August 9, 2020, 04.06 PM

Economic meltdown

The explosion hit a city still scarred by civil war and reeling from an economic meltdown and a surge in coronavirus infections.

For many, it was a dreadful reminder of the 1975-1990 civil war that tore the nation apart and destroyed swathes of Beirut, much of which had since been rebuilt.

Some residents, struggling to clean up shattered homes, complain the government has let them down again.

"We have no trust in our government," said university student Celine Dibo as she scrubbed blood off the walls of her shattered apartment building. "I wish the United Nations would take over Lebanon."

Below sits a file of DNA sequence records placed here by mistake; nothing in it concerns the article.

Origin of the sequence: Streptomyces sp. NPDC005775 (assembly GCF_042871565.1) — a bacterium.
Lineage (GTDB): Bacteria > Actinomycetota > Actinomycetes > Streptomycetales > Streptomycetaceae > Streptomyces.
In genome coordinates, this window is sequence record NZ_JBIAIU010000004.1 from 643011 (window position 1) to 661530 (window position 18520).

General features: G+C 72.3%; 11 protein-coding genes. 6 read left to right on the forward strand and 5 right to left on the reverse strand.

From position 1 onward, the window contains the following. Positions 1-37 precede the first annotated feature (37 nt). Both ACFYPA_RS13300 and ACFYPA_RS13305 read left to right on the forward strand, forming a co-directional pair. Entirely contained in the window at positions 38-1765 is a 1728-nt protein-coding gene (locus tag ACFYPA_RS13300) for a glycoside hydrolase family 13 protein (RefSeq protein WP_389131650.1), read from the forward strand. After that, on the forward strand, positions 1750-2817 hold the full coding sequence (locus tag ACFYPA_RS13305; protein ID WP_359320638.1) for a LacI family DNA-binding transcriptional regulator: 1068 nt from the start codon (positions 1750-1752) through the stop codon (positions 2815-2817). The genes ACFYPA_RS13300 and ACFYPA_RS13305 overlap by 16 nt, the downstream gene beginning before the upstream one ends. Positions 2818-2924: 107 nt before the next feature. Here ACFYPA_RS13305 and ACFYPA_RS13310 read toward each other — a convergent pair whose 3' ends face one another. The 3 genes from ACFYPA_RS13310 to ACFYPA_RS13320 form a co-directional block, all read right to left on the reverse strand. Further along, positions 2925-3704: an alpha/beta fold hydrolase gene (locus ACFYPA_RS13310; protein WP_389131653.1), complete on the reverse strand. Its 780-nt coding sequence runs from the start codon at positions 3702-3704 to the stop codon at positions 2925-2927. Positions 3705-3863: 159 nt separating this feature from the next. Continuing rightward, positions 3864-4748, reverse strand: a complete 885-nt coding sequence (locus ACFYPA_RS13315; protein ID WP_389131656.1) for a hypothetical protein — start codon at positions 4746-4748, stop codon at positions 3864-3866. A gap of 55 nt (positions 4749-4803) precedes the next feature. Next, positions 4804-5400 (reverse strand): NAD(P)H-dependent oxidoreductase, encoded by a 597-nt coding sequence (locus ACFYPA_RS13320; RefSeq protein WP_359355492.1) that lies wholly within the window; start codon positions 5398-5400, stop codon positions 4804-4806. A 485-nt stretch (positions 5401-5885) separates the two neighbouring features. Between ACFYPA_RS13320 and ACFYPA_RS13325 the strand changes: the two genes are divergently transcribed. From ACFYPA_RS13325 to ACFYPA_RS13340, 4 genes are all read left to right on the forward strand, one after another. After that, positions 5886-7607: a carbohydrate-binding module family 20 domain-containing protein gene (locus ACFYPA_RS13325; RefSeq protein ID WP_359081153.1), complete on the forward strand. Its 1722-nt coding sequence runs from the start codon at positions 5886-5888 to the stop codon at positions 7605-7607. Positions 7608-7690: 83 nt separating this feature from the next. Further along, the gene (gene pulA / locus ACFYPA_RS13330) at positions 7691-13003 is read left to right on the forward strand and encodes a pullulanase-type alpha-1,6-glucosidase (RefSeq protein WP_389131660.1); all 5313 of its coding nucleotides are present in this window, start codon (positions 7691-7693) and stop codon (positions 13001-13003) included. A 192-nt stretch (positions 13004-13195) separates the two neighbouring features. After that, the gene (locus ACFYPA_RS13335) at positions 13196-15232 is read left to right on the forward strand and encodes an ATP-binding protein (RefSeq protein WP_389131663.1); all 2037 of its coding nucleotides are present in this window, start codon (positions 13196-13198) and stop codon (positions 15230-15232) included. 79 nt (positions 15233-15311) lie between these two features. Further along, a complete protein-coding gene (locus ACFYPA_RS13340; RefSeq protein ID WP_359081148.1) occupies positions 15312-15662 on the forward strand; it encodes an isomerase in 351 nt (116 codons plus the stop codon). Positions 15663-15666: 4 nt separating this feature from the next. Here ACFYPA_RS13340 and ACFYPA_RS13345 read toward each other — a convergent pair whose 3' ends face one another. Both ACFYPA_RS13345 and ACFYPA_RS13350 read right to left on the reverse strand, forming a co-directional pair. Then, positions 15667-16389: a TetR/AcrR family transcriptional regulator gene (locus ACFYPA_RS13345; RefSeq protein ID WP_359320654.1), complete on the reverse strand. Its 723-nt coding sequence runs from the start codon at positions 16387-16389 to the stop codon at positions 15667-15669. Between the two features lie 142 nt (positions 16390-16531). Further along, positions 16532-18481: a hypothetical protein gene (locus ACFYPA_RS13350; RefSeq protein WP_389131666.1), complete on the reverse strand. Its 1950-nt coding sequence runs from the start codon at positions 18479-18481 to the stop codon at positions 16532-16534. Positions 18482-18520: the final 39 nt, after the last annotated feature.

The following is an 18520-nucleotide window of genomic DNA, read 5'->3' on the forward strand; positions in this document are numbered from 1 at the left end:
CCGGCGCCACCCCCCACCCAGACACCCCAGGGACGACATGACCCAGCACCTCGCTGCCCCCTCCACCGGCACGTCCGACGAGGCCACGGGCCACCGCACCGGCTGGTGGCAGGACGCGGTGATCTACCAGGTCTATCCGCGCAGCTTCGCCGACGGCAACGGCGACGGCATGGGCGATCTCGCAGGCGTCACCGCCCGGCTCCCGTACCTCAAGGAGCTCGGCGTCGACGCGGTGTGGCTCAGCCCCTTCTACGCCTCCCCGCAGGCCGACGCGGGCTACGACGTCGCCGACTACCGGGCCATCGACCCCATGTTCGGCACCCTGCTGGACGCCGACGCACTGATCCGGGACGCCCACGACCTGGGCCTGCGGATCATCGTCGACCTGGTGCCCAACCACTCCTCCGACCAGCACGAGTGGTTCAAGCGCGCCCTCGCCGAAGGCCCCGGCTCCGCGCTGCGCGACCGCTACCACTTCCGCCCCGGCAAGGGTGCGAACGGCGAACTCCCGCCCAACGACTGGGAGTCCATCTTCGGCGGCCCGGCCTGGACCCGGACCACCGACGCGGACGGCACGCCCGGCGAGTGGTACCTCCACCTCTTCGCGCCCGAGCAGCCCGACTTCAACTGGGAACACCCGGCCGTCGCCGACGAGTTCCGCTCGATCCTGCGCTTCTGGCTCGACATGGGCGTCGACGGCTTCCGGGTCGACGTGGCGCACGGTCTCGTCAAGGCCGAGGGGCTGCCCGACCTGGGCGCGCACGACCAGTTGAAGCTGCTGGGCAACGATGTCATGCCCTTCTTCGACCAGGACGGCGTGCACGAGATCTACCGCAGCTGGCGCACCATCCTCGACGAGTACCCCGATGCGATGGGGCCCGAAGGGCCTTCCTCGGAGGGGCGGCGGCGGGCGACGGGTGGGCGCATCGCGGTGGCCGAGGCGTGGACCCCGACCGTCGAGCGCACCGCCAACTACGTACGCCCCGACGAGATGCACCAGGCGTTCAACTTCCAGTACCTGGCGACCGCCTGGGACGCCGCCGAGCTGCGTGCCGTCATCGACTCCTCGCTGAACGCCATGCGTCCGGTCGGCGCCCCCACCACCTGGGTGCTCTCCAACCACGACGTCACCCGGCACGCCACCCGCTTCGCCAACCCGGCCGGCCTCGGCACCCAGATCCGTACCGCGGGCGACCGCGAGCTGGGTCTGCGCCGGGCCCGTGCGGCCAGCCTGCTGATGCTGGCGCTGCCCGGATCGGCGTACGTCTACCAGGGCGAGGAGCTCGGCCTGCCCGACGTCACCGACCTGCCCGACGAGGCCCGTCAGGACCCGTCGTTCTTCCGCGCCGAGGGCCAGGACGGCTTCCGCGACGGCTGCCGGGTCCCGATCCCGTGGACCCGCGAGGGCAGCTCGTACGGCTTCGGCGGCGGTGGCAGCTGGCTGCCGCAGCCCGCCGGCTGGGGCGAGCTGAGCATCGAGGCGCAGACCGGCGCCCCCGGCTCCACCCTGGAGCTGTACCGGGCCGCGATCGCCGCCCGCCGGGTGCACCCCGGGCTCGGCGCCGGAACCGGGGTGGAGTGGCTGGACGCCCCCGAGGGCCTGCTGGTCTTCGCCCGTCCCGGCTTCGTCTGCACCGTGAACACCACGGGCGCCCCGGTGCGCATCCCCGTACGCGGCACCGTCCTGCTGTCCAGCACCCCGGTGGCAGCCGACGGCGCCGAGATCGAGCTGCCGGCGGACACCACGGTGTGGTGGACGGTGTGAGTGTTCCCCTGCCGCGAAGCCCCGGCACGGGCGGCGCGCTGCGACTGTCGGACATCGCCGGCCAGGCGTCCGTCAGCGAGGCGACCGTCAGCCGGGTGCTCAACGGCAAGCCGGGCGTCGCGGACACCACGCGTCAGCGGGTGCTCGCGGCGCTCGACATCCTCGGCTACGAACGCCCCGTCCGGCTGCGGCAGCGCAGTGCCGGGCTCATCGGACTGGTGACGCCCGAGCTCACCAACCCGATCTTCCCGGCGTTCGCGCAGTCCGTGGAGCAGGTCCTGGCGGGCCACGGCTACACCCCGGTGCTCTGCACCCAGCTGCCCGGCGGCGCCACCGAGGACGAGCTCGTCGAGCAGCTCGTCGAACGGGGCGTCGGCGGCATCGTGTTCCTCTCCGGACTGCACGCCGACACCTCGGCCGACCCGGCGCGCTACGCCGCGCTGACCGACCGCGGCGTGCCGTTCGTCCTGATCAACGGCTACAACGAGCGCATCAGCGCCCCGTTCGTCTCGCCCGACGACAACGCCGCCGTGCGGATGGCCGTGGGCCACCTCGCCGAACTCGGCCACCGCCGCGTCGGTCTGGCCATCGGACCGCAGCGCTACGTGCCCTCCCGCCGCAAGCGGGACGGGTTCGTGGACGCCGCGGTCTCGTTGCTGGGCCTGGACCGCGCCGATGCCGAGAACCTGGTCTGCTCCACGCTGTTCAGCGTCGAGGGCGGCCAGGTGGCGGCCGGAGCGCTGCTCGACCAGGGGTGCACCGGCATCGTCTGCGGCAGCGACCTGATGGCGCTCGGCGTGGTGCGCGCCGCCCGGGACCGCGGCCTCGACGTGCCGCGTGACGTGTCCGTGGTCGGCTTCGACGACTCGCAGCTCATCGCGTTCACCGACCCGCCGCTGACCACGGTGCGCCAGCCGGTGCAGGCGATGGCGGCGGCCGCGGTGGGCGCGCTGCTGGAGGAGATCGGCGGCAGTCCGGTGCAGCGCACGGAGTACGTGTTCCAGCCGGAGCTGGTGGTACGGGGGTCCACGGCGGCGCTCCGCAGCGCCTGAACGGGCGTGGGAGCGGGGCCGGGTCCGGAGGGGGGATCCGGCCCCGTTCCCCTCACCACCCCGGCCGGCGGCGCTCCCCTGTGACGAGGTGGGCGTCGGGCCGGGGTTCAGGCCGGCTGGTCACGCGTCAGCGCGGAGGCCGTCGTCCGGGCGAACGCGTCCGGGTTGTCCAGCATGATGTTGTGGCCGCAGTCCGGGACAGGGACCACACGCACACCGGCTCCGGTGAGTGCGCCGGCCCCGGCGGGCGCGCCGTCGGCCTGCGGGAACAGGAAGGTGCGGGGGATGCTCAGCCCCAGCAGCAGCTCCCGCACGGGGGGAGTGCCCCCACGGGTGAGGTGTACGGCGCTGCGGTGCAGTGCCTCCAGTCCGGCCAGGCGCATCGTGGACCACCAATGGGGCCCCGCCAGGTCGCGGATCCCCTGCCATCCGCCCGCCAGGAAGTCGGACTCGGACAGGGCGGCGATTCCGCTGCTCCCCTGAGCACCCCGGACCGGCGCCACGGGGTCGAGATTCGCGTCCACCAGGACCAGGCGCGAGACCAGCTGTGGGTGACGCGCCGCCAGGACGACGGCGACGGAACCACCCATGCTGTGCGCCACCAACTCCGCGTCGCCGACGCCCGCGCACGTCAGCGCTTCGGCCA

Read also: World Bank Offers Recovery Assistance Following Beirut Explosion

Many people denounced their leaders, saying none of them visited the site of the blast to comfort them or assess the damage while French President Emmanuel Macron flew from Paris and went straight to the scene to pay his tribute.

Macron, who visited Beirut on Thursday, promised aid to rebuild the city.

He will host a donor conference for Lebanon via video link on Sunday, his office said. US President Donald Trump said that he will join.

"We don't want any government to help us," said unemployed protester Mahmoud Rifai. "The money will just go into the pockets of our leaders."

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